I’ve had plenty of people ask me how I became a librarian (which you can read about here), but no one ever really asks why I became a librarian. I love books and this seemed like a great career to get into if you love books. But as an introvert, it amazes me every day about how much I care about the people I work with and for. Public libraries are spaces that are open to absolutely everyone in the community – not just the privileged and the elite. And in a world where kindness and compassion are not lost, but undermined by the amount of hate we hear about, I believe my job to create a community space is more important than ever.
I love clapping along with toddlers to our favorite storytime song, handing that “my-kid-hates-to-read” kid a book and their eyes light up, helping an adult find the next book in their must-read series, sitting down with a senior and accessing their email that they couldn’t get into for months. Is my job exhausting? Of course it is. Can it be difficult to balance the amount of programming we offer with our staffing hours, choosing what books we purchase and what books we don’t and creating partnerships with organizations that are beneficial to us both? It definitely is and there are days that I’m beaten down and wonder why I do it, but I can honestly tell you that I wouldn’t have it any other way. My job matters to the people in my community for access to information, access to the Internet and a safe place for everyone.
*Thank you to Chris Riddell for illustrating this beautiful quote by Angela Clarke.
Our library is embarking on a massive weeding project over the course of the next few months. Weeding has been done for many years, but without too much of a game plan in place and without specific guidelines written out for each section. That is, until a reference librarian bought a copy of The Weeding Handbook: A Shelf-by-Shelf Guide by Rebecca Vnuk, published by ALA in 2015. It’s one of those things that separates the real nerds from the poseurs… many on my staff are so excited about reading the book and are geeking over how easily its arranged and quick to read.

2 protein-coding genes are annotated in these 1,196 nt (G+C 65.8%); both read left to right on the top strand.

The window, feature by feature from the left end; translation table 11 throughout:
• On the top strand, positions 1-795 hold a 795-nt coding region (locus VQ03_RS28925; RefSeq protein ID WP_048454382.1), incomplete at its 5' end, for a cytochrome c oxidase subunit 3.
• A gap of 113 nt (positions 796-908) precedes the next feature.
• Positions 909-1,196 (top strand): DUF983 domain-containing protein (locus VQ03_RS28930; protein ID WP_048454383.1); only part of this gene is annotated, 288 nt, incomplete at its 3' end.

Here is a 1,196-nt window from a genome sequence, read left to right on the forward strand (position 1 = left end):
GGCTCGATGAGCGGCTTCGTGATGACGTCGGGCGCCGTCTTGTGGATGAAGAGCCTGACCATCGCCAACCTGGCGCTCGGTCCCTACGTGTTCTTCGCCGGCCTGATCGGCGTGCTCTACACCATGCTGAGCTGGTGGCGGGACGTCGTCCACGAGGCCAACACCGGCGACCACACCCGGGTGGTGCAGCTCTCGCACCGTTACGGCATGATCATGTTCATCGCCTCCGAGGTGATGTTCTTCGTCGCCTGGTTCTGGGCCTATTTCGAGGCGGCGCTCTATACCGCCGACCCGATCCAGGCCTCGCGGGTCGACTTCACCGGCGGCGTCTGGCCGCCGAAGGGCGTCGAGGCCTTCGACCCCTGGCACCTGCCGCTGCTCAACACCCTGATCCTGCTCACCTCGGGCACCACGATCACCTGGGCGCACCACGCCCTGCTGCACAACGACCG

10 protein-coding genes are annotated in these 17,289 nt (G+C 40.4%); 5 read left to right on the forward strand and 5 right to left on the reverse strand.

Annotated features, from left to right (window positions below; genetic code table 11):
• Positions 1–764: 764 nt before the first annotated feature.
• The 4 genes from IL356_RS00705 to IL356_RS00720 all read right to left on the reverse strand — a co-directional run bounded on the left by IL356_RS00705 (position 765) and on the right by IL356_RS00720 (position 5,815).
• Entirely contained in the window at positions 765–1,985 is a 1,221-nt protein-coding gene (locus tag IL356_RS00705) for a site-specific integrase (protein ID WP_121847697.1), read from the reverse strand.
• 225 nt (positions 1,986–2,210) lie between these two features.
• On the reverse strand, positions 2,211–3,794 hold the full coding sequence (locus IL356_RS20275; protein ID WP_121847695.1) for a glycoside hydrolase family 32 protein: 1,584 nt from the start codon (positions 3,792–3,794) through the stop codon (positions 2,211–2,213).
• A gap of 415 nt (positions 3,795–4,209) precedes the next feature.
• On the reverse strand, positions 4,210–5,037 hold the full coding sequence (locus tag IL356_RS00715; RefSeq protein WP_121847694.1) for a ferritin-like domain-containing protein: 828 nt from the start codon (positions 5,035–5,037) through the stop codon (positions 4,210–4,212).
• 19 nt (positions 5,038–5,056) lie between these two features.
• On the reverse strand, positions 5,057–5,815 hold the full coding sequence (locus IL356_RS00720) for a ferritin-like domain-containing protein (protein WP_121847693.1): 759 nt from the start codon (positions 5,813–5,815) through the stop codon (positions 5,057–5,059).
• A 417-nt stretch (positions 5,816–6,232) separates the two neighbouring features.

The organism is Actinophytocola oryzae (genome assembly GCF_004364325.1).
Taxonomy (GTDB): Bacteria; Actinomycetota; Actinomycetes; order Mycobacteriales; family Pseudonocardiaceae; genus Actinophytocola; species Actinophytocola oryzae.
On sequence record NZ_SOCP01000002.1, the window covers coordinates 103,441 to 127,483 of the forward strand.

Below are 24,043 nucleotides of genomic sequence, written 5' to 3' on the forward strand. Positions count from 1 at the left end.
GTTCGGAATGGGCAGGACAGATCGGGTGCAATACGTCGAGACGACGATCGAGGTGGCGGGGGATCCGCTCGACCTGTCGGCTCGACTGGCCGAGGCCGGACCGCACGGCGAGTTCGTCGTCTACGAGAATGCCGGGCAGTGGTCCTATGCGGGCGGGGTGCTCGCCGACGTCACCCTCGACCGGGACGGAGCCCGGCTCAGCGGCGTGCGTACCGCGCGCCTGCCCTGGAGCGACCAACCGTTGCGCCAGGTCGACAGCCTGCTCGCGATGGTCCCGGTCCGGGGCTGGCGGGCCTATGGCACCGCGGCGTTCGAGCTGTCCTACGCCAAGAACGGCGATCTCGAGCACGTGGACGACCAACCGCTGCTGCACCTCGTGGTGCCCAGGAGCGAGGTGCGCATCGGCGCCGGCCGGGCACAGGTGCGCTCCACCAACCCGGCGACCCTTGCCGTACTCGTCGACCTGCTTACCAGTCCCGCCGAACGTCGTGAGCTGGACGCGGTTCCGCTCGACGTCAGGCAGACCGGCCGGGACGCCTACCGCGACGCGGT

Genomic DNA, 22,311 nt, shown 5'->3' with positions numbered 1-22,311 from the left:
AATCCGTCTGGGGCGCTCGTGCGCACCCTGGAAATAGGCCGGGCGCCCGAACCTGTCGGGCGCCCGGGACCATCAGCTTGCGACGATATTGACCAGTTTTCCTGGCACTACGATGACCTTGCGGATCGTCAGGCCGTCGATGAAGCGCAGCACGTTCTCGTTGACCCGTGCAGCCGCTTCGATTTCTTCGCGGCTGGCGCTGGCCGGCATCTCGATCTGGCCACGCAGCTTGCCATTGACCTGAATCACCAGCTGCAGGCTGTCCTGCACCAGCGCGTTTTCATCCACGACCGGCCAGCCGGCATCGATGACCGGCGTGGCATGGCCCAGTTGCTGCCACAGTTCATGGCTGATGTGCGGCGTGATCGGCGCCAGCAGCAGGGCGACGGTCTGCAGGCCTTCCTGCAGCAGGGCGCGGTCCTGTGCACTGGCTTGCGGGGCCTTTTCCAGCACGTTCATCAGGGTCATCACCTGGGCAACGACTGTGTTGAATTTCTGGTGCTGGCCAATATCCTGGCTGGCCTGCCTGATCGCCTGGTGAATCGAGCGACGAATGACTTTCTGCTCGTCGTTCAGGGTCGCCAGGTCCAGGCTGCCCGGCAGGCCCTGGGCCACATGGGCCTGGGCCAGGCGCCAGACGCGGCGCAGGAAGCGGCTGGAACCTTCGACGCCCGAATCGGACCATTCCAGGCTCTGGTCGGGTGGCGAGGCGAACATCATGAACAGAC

Using the handbook as a guide, we created our own weeding guidelines that work for our library and our community. Space is at a premium right now and without getting rid of out-of-date, unwanted items, we have no space to add to the collection next year. So, it’s been about a month, we’ve gotten our guidelines, I’ve met with our Board to educate them on what’s happening and we’re getting ready to start the whole process! We’re also going to be taking an additional step and having a very large used booksale with many of the weeded items that people may want to purchase. Our township wants our library to have some fundraising done over the course of the next year, so we trying a large booksale as our first fundraiser.
We currently have a shelf or two of books that we sell, but we’ve never done something on a larger scale. Mostly due to space – we have none. No room to store boxes upon boxes of books until our sale. So, I’m giving up much of my office space – the only place in our library where there is actually room to store boxes until the big day. I’m excited for what this means for our library – clean, neat shelves of materials our patrons want and need, removing smelly, tattered, out-of-date information and offering a new home to old favorites in our used booksale. This is a HUGE project, but one that I’m so excited to work on over the next few months. Wish us luck! (I’ll most likely be posting about our experience as we work our way through the entire collection)